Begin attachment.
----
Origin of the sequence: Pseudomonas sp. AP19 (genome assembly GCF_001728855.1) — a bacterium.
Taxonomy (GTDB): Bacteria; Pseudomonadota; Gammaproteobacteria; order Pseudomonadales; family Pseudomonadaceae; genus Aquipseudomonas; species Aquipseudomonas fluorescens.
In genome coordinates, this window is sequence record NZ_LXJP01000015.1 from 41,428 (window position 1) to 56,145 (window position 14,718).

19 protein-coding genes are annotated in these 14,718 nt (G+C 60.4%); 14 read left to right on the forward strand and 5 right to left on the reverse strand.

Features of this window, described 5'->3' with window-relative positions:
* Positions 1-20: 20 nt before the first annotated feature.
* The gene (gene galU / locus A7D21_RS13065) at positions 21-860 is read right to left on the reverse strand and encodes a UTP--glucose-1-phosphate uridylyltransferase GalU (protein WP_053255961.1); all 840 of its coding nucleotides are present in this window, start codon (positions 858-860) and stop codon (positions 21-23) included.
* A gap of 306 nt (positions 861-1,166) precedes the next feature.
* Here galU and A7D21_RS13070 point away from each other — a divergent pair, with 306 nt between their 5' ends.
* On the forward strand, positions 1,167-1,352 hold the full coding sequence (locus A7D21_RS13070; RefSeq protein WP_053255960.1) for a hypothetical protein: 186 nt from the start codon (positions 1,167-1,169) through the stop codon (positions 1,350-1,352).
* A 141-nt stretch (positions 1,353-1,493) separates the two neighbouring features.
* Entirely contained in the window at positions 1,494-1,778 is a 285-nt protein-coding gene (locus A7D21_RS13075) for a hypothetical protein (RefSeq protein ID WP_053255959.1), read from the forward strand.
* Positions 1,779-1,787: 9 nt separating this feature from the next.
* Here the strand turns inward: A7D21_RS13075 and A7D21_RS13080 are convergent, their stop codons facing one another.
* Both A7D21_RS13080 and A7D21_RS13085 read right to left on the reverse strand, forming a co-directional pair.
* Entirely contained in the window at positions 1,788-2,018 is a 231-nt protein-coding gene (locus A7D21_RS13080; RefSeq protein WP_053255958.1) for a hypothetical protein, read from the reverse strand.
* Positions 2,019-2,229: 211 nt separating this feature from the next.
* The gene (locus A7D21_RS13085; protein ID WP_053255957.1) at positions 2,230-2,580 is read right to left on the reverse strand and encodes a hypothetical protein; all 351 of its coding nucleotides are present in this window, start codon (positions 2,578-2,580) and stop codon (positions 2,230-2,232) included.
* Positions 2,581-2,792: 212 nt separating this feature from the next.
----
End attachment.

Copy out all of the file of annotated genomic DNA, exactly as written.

Origin of the sequence: Pseudomonas sp. AP19 (genome assembly GCF_001728855.1) — a bacterium.
Taxonomy (GTDB): Bacteria; Pseudomonadota; Gammaproteobacteria; order Pseudomonadales; family Pseudomonadaceae; genus Aquipseudomonas; species Aquipseudomonas fluorescens.
In genome coordinates, this window is sequence record NZ_LXJP01000015.1 from 41,428 (window position 1) to 56,145 (window position 14,718).

19 protein-coding genes are annotated in these 14,718 nt (G+C 60.4%); 14 read left to right on the forward strand and 5 right to left on the reverse strand.

Features of this window, described 5'->3' with window-relative positions:
* Positions 1-20: 20 nt before the first annotated feature.
* The gene (gene galU / locus A7D21_RS13065) at positions 21-860 is read right to left on the reverse strand and encodes a UTP--glucose-1-phosphate uridylyltransferase GalU (protein WP_053255961.1); all 840 of its coding nucleotides are present in this window, start codon (positions 858-860) and stop codon (positions 21-23) included.
* A gap of 306 nt (positions 861-1,166) precedes the next feature.
* Here galU and A7D21_RS13070 point away from each other — a divergent pair, with 306 nt between their 5' ends.
* On the forward strand, positions 1,167-1,352 hold the full coding sequence (locus A7D21_RS13070; RefSeq protein WP_053255960.1) for a hypothetical protein: 186 nt from the start codon (positions 1,167-1,169) through the stop codon (positions 1,350-1,352).
* A 141-nt stretch (positions 1,353-1,493) separates the two neighbouring features.
* Entirely contained in the window at positions 1,494-1,778 is a 285-nt protein-coding gene (locus A7D21_RS13075) for a hypothetical protein (RefSeq protein ID WP_053255959.1), read from the forward strand.
* Positions 1,779-1,787: 9 nt separating this feature from the next.
* Here the strand turns inward: A7D21_RS13075 and A7D21_RS13080 are convergent, their stop codons facing one another.
* Both A7D21_RS13080 and A7D21_RS13085 read right to left on the reverse strand, forming a co-directional pair.
* Entirely contained in the window at positions 1,788-2,018 is a 231-nt protein-coding gene (locus A7D21_RS13080; RefSeq protein WP_053255958.1) for a hypothetical protein, read from the reverse strand.
* Positions 2,019-2,229: 211 nt separating this feature from the next.
* The gene (locus A7D21_RS13085; protein ID WP_053255957.1) at positions 2,230-2,580 is read right to left on the reverse strand and encodes a hypothetical protein; all 351 of its coding nucleotides are present in this window, start codon (positions 2,578-2,580) and stop codon (positions 2,230-2,232) included.
* Positions 2,581-2,792: 212 nt separating this feature from the next.